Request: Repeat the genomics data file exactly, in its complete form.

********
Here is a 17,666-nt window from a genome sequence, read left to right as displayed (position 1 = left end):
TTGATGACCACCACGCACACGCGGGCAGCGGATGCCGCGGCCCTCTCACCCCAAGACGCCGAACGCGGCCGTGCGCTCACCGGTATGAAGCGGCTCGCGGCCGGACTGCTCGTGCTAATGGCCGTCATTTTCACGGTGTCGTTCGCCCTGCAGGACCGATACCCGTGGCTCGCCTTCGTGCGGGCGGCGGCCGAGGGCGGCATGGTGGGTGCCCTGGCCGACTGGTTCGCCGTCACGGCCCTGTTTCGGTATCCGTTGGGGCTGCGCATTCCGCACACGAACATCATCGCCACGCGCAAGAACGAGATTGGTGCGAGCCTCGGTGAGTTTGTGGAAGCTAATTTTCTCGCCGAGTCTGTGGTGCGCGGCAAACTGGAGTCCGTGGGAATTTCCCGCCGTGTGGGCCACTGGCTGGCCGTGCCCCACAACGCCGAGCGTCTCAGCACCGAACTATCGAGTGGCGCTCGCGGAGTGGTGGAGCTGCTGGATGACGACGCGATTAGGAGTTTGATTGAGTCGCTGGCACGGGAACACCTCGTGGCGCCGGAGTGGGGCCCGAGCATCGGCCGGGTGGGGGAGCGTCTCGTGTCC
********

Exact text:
Here is a 17,666-nt window from a genome sequence, read left to right as displayed (position 1 = left end):
TTGATGACCACCACGCACACGCGGGCAGCGGATGCCGCGGCCCTCTCACCCCAAGACGCCGAACGCGGCCGTGCGCTCACCGGTATGAAGCGGCTCGCGGCCGGACTGCTCGTGCTAATGGCCGTCATTTTCACGGTGTCGTTCGCCCTGCAGGACCGATACCCGTGGCTCGCCTTCGTGCGGGCGGCGGCCGAGGGCGGCATGGTGGGTGCCCTGGCCGACTGGTTCGCCGTCACGGCCCTGTTTCGGTATCCGTTGGGGCTGCGCATTCCGCACACGAACATCATCGCCACGCGCAAGAACGAGATTGGTGCGAGCCTCGGTGAGTTTGTGGAAGCTAATTTTCTCGCCGAGTCTGTGGTGCGCGGCAAACTGGAGTCCGTGGGAATTTCCCGCCGTGTGGGCCACTGGCTGGCCGTGCCCCACAACGCCGAGCGTCTCAGCACCGAACTATCGAGTGGCGCTCGCGGAGTGGTGGAGCTGCTGGATGACGACGCGATTAGGAGTTTGATTGAGTCGCTGGCACGGGAACACCTCGTGGCGCCGGAGTGGGGCCCGAGCATCGGCCGGGTGGGGGAGCGTCTCGTGTCC